The Iowa Supreme Court today ruled in favor of a married lesbian couple who sued the state Department of Public Health after officials refused to list both women as the biological parents on their daughter's birth certificate in 2009.
Heather and Melissa Gartner, of Des Moines, married after the Iowa Supreme Court legalized marriage equality in 2009, but when their daughter was born later that year, DPH officials listed only Heather on the infant's birth certificate, according to the Associated Press. The "father" line was left blank, and officials told the couple they would need to go through a second-parent adoption in order for both women to be listed on their daughter's birth certificate.
The lawsuit filed by the Gartners and Lambda Legal argued that DHS deprived the child of the protections and benefits of having two legal parents present from birth, reports AP.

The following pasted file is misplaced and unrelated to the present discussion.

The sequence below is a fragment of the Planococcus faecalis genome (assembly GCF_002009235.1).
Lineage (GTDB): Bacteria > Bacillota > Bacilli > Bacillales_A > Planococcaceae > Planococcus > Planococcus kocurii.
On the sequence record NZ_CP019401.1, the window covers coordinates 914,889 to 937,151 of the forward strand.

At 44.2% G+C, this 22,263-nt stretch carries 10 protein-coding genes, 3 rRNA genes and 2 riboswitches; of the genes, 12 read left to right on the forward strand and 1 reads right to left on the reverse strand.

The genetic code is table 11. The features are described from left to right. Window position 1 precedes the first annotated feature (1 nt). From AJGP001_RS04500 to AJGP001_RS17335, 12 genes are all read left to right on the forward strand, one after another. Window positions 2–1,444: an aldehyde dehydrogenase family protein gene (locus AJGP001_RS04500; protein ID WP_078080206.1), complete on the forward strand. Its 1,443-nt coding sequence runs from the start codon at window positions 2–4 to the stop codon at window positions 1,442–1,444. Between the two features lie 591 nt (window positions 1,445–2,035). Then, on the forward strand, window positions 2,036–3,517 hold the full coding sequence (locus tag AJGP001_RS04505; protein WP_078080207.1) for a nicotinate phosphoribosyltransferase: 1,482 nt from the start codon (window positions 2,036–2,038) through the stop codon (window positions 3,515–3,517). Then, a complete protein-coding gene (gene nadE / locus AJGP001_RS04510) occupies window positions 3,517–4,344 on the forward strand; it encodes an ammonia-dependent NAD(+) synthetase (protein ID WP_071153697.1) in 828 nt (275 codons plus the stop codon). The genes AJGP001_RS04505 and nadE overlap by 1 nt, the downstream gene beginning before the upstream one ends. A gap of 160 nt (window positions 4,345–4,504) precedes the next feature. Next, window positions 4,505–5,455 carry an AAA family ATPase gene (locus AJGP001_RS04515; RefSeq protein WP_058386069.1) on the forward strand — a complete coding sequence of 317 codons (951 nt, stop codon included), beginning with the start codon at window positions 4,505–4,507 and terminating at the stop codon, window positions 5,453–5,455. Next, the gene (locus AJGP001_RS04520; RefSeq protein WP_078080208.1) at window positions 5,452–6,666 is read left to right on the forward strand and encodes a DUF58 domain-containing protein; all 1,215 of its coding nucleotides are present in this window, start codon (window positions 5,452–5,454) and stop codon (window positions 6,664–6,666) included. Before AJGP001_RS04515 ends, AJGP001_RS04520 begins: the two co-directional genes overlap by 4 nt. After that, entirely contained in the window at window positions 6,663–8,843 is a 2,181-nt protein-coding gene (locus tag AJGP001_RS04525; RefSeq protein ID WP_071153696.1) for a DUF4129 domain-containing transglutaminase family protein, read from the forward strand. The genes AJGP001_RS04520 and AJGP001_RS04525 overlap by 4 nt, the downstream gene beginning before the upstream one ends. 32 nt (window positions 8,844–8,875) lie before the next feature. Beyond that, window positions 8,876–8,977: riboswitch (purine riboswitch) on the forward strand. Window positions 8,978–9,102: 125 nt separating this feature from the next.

The court issued its ruling Friday, in a decision backed by all six justices who considered the case. Justice David Wiggins said the state was unable to come up with a "constitutionally adequate justification" for treating lesbian parents differently that heterosexual parents.
"It is important for our laws to recognize that married lesbian couples who have children enjoy the same benefits and burdens as married opposite-sex couples who have children," wrote Wiggins.
Interestingly, the court's ruling seems limited to lesbian couples who conceive through a sperm donor, reports the AP. It appears to have no legal implications for same-sex couples who use surrogates or adoptions to grow their families.
"The Department of Public Health appreciates the definitive direction from the Supreme Court," spokeswoman Polly Carver-Kimm told AP. "And it will fully implement the directive of the Court to name both married lesbian women as a child's parents on the birth certificate."
According to AP, this case marks the first time the Iowa Supreme Court has considered an LGBT issue since voters removed three of the justices who joined the unanimous 2009 decision in favor of marriage equality.